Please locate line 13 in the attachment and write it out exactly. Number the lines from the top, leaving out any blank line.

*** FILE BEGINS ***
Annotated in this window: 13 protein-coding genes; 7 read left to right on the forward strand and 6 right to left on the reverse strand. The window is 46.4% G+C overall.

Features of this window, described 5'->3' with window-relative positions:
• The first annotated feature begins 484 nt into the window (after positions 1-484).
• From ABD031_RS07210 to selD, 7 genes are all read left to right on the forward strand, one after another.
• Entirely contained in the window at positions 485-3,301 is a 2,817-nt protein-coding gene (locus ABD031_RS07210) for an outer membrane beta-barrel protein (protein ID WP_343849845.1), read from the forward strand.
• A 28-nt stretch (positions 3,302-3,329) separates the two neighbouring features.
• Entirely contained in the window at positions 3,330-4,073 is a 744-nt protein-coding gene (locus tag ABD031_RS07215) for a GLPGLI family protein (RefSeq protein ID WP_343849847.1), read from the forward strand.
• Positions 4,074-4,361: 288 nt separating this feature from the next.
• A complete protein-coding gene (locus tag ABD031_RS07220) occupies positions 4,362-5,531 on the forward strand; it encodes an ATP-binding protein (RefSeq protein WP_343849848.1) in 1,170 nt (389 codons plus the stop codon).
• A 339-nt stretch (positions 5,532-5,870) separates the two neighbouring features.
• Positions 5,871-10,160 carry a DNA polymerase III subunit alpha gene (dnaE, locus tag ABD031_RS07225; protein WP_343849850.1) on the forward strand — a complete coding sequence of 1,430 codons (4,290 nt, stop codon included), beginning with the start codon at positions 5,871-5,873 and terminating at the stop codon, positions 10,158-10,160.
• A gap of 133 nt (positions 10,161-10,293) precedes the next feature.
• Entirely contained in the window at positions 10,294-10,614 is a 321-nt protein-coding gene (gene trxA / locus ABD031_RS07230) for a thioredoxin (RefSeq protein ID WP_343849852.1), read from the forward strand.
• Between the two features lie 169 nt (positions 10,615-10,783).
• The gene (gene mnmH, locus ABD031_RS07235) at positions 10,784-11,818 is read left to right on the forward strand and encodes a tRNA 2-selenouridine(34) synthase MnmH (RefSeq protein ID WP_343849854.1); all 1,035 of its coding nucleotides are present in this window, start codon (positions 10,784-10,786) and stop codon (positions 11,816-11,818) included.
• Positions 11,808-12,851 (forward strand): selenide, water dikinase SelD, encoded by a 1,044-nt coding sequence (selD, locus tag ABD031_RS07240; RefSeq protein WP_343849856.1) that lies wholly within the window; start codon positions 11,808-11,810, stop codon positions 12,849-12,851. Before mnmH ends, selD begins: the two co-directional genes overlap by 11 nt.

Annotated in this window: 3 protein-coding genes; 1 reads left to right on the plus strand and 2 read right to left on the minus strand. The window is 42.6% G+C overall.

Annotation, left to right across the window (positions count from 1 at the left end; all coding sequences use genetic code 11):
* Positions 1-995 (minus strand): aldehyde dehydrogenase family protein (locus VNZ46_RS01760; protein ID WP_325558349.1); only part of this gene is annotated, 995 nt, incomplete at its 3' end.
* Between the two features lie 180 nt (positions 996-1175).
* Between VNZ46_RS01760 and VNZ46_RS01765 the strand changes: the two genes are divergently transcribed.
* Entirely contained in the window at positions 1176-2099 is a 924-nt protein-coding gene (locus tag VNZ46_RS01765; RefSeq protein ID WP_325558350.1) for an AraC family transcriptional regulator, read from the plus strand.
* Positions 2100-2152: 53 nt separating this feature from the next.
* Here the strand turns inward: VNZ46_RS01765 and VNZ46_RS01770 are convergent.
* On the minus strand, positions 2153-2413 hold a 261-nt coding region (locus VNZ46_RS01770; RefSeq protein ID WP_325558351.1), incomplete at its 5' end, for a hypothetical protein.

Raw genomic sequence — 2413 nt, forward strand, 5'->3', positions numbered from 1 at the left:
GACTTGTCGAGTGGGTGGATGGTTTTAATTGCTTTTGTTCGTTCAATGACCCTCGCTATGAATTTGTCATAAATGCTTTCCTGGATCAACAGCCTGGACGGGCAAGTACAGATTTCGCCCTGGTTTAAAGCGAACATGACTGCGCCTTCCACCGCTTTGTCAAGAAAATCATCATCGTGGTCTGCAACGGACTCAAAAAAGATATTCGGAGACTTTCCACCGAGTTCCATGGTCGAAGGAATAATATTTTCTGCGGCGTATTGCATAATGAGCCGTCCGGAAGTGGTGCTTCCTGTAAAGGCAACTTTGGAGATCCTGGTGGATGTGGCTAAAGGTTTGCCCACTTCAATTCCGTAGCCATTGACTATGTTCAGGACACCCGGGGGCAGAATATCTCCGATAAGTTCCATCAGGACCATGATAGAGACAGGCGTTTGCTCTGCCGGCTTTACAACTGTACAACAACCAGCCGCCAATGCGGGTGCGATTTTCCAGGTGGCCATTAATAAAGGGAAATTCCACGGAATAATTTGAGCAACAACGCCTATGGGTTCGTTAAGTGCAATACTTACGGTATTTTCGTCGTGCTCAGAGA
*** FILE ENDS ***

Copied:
• Entirely contained in the window at positions 10,294-10,614 is a 321-nt protein-coding gene (gene trxA / locus ABD031_RS07230) for a thioredoxin (RefSeq protein ID WP_343849852.1), read from the forward strand.